SINGAPORE (Mar 12): Frank Phuan leased his first solar panel to a German international school here in 2006, he was the only player around. The business of solar leasing did not exist then, but was developed by Phuan as a means to circumvent the licensing requirements for the sale of energy. “It was the ­Energy Market Authority (EMA) that hinted [at the idea of solar leasing] to us. They said: ‘We like your solar power idea without upfront costs. Why don’t you make it like a commercial lease agreement? Like a photocopy machine, a solar system can be leased’”,” recalls Phuan. “Hence, we started the whole idea of solar leasing.”

Today, his company Sunseap Group powers the common amenities of 20% of HDB blocks in Singapore. It also serves commercial and industrial buildings operated by more than 500 companies. The company buys solar panels and then leases them out to its customers. The monthly lease fee is based on energy used — a pay-per-use model from the perspective of the consumer.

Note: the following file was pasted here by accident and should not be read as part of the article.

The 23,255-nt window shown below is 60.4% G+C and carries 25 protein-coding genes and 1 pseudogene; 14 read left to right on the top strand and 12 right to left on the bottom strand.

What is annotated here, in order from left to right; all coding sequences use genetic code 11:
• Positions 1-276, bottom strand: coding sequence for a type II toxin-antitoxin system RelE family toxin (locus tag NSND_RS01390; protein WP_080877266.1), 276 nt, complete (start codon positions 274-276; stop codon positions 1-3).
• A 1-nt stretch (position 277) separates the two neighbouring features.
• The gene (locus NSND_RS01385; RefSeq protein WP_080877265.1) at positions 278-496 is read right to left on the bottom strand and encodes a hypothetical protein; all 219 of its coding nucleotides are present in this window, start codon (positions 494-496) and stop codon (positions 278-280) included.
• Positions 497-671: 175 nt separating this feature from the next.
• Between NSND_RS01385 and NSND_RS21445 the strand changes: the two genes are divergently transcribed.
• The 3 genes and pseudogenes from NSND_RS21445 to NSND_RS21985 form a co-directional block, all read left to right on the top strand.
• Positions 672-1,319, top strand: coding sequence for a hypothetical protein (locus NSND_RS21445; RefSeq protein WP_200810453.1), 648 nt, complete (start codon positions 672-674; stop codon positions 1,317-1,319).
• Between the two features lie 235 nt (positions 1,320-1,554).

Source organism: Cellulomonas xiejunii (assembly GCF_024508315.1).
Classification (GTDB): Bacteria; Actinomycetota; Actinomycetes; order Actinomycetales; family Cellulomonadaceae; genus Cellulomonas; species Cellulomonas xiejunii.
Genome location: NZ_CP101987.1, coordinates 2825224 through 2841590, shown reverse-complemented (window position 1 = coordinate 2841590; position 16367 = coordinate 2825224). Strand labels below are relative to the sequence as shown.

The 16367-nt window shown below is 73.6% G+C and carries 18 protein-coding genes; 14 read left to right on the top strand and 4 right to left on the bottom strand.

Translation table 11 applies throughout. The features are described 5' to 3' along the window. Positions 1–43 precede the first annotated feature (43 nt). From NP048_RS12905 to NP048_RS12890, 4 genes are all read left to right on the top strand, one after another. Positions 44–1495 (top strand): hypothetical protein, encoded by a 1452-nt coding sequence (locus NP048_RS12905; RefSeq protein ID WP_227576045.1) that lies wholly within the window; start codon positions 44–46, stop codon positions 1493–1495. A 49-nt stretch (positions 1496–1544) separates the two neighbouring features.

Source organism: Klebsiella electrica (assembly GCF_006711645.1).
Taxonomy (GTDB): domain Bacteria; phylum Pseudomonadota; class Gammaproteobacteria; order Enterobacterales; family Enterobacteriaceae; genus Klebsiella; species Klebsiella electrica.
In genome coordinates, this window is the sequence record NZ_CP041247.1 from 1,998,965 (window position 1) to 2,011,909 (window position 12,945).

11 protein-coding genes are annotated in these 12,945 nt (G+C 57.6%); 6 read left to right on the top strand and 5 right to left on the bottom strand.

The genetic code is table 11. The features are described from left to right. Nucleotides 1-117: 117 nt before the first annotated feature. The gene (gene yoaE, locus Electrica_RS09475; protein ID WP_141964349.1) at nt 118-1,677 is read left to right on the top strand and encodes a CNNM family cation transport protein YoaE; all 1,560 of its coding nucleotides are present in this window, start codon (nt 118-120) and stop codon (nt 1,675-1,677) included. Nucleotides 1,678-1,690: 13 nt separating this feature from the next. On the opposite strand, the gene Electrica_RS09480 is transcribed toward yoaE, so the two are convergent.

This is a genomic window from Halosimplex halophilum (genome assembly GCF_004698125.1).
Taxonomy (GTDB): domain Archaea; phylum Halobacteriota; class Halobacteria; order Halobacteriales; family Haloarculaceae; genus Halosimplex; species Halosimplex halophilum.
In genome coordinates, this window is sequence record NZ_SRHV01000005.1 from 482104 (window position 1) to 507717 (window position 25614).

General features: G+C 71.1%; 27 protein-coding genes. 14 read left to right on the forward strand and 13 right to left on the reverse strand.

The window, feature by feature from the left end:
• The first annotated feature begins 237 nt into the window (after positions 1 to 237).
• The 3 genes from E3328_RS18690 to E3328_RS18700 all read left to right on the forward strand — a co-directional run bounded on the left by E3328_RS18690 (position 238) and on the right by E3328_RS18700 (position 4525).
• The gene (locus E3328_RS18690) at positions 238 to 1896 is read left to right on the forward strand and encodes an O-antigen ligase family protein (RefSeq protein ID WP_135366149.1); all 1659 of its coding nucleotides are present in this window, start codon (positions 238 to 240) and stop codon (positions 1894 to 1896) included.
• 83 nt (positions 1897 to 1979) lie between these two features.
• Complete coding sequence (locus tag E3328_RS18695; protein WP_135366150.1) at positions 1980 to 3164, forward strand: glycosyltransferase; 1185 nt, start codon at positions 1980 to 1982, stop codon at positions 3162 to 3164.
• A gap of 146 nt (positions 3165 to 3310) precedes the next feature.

With the retail electricity market set to be liberalised this year, Sunseap has also acquired an electricity retailer licence to sell solar energy to residential consumers. Phuan, who is Sunseap’s co-founder, CEO and executive director, says he will partner banks and telcos to offer electricity packages to retail customers. This means its products could come bundled with internet and data plans, as well as banking products and services. More details will be disclosed “soon”, he tells The Edge Singapore.

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